The morning of the 3rd began with light rain and foggy conditions across the Garden State. Fog, with light to moderate rain, continued into the evening. It was rain again during the morning and afternoon of the 4th, some of it freezing in the north, until a front moved through from north to south, rapidly dropping temperatures upwards of 20 degrees. Some light snow fell along the coast during the evening, with little or no accumulation. The northwest was, by a large margin, the wettest region of NJ during this extended event, with 2.54” accumulating in Knowlton Township, Frelinghuysen Township 2.47”, Hackettstown (Warren) and Blairstown each 2.46”, and Stillwater Township 2.41” (Figure 2). Of 225 CoCoRaHS reports 19 came in from 2.00”–2.54” and 145 from 1.00”–1.99”.
Figure 2. Precipitation across New Jersey from 7AM on February 3rd through 7AM February 5th based on a PRISM (Oregon State University) analysis generated using NWS Cooperative and CoCoRaHS observations. Note the scale in inches beneath the map.
Periods of light snow amounting to no more than a few tenths of an inch fell in the north during the morning of the 7th. The evening saw rain fall, especially in the southeast. Maurice River Township (Cumberland) received 1.06”, Wildwood Crest 0.83”, and three Lower Township sites caught 0.80”, 0.73”, and 0.69”.
The only plowable snow of the month fell in northern and central areas during the morning and afternoon of the 13th, later leaving a dusting further south. All 21 counties saw at least one location receive a measurable amount (0.1” or more), with 11 receiving 3” or more, and Sussex and Warren counties with 4.0”–5.0” totals (Figure 3). Hardwick (Warren) and Sparta each measured 5.0”, Highland Lakes (Sussex) 4.6”, Harmony (Warren) and Knowlton townships 4.5”, and Andover (Sussex) 4.4”. A visible satellite image on the 15th showed the distribution of snow cover across northern, central, and southwest Jersey locations but snow-free ground in the southeast (Figure 4).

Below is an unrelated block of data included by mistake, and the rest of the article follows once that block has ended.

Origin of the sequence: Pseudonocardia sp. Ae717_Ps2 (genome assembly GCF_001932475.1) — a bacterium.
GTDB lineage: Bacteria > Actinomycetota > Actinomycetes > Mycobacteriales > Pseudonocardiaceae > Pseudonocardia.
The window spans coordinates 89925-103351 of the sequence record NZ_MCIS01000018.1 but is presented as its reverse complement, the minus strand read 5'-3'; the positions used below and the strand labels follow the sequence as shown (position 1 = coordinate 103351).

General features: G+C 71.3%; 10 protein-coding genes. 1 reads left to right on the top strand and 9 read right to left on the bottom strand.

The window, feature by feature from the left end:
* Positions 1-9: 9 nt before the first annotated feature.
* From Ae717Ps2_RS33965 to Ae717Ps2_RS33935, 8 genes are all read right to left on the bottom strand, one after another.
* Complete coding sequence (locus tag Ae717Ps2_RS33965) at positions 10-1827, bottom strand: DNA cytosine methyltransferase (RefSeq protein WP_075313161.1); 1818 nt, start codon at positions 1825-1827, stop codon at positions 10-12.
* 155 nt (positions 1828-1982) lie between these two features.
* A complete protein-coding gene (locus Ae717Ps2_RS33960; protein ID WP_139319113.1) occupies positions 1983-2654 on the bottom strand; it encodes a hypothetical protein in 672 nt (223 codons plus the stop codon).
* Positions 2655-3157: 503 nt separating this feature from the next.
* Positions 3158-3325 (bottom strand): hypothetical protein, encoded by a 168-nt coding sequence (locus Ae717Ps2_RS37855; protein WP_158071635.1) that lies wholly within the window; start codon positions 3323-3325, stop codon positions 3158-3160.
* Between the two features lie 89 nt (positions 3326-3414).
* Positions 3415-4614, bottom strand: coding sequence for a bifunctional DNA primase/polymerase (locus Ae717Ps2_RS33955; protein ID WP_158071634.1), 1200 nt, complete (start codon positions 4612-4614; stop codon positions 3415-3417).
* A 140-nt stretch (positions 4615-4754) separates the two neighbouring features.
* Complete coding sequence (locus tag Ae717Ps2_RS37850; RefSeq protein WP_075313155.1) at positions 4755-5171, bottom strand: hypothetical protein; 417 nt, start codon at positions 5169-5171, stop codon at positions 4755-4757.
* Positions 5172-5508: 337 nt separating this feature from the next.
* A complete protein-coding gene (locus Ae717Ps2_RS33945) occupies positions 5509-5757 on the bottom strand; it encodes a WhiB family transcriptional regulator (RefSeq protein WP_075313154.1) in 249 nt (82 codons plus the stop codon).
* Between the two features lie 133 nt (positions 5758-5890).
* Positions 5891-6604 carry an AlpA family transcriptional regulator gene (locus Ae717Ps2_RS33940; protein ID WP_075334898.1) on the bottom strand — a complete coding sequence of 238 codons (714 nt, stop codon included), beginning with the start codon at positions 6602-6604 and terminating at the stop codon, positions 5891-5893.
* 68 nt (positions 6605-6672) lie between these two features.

Figure 3. Snowfall on February 13th. Observations are from CoCoRaHS, NWS Cooperative Observer, and NWS Trained Spotter reports.
Figure 4. NASA MODIS visible satellite image showing snow cover across northern, central and parts of southwest NJ and surrounding areas to the east, north, and west on the morning of February 15th. The only cloud cover is seen along the central Delaware Bay coast and in the region close to Cape May (Cape May).
Rain commenced during the late evening of the 17th, culminating in a fast-moving squall line crossing the state in a few hours surrounding dawn on the 18th (Figure 5). In some areas, a burst of heavy rain was accompanied by lightning and rumbles of thunder. Total event precipitation included 1.17” in Randolph Township, Boonton (Morris) 1.08”, Denville (Morris) 1.05”, and Wayne (Passaic) 0.92”. Some 114 CoCoRaHS stations caught 0.50”–0.90”. Temperatures were exceedingly mild for February nighttime hours ahead of the frontal passage, quickly falling 20 to 25 degrees behind it as seen at Hillsborough-Duke (Somerset; Figure 6). With dry air rushing in, dew points fell well below freezing. Winds howled with High Point Monument (Sussex) gusting to 66 mph, Lower Alloways Creek Township (Salem) 59 mph, Little Egg Harbor Township (Ocean) 57 mph, Atlantic City Marina (Atlantic) and Harvey Cedars (Ocean) each 55 mph, Pennsauken (Camden) 54 mph, Moorestown (Burlington) 51 mph, Sea Girt (Monmouth) 50 mph, 9 NJWxNet stations from 45–49 mph, and 16 from 40–45 mph. Winds continued strong into the 19th, gusting to 54 mph at Lower Alloways Creek Township, Logan Township (Gloucester) and Seaside Heights (Ocean) each 53 mph, High Point Monument, Fortescue (Cumberland), and Harvey Cedars each 52 mph, Little Egg Harbor Township 51 mph, Pennsauken 50 mph, and 18 stations from 40–49 mph. Snow squalls on the afternoon of the 19th lightly whitened the ground in some locations.